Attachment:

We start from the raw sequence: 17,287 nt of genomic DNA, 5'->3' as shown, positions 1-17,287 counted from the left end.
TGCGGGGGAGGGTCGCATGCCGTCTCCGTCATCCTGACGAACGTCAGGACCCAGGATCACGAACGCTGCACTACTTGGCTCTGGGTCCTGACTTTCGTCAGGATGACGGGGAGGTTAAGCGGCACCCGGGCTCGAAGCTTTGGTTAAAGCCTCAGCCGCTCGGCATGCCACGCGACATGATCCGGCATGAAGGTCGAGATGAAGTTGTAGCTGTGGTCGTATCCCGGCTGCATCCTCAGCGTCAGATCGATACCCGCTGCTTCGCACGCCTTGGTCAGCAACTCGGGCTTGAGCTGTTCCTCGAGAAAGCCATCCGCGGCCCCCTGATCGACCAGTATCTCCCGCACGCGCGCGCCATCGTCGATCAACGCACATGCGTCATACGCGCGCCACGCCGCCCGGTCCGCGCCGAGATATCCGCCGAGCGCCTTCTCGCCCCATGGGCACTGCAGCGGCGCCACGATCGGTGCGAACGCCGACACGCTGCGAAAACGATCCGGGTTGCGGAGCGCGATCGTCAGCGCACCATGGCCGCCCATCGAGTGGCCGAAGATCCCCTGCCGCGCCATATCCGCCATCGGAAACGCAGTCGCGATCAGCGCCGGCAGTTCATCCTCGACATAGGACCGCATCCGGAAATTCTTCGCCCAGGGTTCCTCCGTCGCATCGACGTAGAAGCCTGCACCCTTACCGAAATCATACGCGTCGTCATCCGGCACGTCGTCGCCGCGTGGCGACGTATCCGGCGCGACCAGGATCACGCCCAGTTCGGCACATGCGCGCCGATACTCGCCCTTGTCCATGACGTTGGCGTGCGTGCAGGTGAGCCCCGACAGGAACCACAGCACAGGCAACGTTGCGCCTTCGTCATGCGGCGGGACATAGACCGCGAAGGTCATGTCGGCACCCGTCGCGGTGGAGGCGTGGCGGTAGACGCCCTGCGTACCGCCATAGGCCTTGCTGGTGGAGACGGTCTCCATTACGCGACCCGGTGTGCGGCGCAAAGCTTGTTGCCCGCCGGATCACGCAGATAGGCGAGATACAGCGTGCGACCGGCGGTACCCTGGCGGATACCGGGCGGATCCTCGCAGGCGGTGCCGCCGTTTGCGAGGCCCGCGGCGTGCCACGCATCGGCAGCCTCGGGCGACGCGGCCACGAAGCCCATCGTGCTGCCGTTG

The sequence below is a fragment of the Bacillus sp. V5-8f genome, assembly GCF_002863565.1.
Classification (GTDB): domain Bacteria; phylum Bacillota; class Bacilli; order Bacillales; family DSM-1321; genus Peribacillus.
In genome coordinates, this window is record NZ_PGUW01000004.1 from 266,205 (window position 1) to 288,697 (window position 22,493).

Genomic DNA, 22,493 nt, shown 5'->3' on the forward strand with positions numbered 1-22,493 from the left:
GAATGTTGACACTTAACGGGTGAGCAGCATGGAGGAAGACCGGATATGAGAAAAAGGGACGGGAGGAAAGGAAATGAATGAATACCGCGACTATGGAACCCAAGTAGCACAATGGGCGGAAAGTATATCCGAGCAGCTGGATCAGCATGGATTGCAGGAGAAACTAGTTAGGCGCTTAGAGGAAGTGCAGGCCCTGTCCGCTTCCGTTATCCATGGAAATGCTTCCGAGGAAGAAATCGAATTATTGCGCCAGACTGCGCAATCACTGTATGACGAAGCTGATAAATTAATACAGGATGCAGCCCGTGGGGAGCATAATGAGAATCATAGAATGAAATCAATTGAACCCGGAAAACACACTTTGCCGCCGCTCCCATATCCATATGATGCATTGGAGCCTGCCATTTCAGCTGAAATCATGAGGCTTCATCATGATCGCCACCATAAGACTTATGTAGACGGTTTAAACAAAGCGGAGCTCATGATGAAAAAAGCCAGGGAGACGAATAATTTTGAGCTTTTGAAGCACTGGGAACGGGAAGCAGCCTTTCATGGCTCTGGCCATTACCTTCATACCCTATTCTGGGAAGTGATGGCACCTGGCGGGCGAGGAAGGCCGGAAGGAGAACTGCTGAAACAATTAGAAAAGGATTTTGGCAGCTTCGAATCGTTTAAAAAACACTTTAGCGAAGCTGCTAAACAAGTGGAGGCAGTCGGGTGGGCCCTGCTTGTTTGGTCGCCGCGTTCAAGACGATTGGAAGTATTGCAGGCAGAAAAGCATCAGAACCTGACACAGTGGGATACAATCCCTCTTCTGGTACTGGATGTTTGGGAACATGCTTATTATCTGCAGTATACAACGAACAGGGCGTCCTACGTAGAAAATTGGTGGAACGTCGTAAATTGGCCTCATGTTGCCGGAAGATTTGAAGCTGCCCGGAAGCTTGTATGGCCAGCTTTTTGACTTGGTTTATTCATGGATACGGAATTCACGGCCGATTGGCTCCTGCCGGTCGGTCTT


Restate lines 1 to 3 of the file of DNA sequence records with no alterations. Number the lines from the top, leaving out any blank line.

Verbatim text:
We start from the raw sequence: 17,287 nt of genomic DNA, 5'->3' as shown, positions 1-17,287 counted from the left end.
TGCGGGGGAGGGTCGCATGCCGTCTCCGTCATCCTGACGAACGTCAGGACCCAGGATCACGAACGCTGCACTACTTGGCTCTGGGTCCTGACTTTCGTCAGGATGACGGGGAGGTTAAGCGGCACCCGGGCTCGAAGCTTTGGTTAAAGCCTCAGCCGCTCGGCATGCCACGCGACATGATCCGGCATGAAGGTCGAGATGAAGTTGTAGCTGTGGTCGTATCCCGGCTGCATCCTCAGCGTCAGATCGATACCCGCTGCTTCGCACGCCTTGGTCAGCAACTCGGGCTTGAGCTGTTCCTCGAGAAAGCCATCCGCGGCCCCCTGATCGACCAGTATCTCCCGCACGCGCGCGCCATCGTCGATCAACGCACATGCGTCATACGCGCGCCACGCCGCCCGGTCCGCGCCGAGATATCCGCCGAGCGCCTTCTCGCCCCATGGGCACTGCAGCGGCGCCACGATCGGTGCGAACGCCGACACGCTGCGAAAACGATCCGGGTTGCGGAGCGCGATCGTCAGCGCACCATGGCCGCCCATCGAGTGGCCGAAGATCCCCTGCCGCGCCATATCCGCCATCGGAAACGCAGTCGCGATCAGCGCCGGCAGTTCATCCTCGACATAGGACCGCATCCGGAAATTCTTCGCCCAGGGTTCCTCCGTCGCATCGACGTAGAAGCCTGCACCCTTACCGAAATCATACGCGTCGTCATCCGGCACGTCGTCGCCGCGTGGCGACGTATCCGGCGCGACCAGGATCACGCCCAGTTCGGCACATGCGCGCCGATACTCGCCCTTGTCCATGACGTTGGCGTGCGTGCAGGTGAGCCCCGACAGGAACCACAGCACAGGCAACGTTGCGCCTTCGTCATGCGGCGGGACATAGACCGCGAAGGTCATGTCGGCACCCGTCGCGGTGGAGGCGTGGCGGTAGACGCCCTGCGTACCGCCATAGGCCTTGCTGGTGGAGACGGTCTCCATTACGCGACCCGGTGTGCGGCGCAAAGCTTGTTGCCCGCCGGATCACGCAGATAGGCGAGATACAGCGTGCGACCGGCGGTACCCTGGCGGATACCGGGCGGATCCTCGCAGGCGGTGCCGCCGTTTGCGAGGCCCGCGGCGTGCCACGCATCGGCAGCCTCGGGCGACGCGGCCACGAAGCCCATCGTGCTGCCGTTG

The sequence below is a fragment of the Bacillus sp. V5-8f genome, assembly GCF_002863565.1.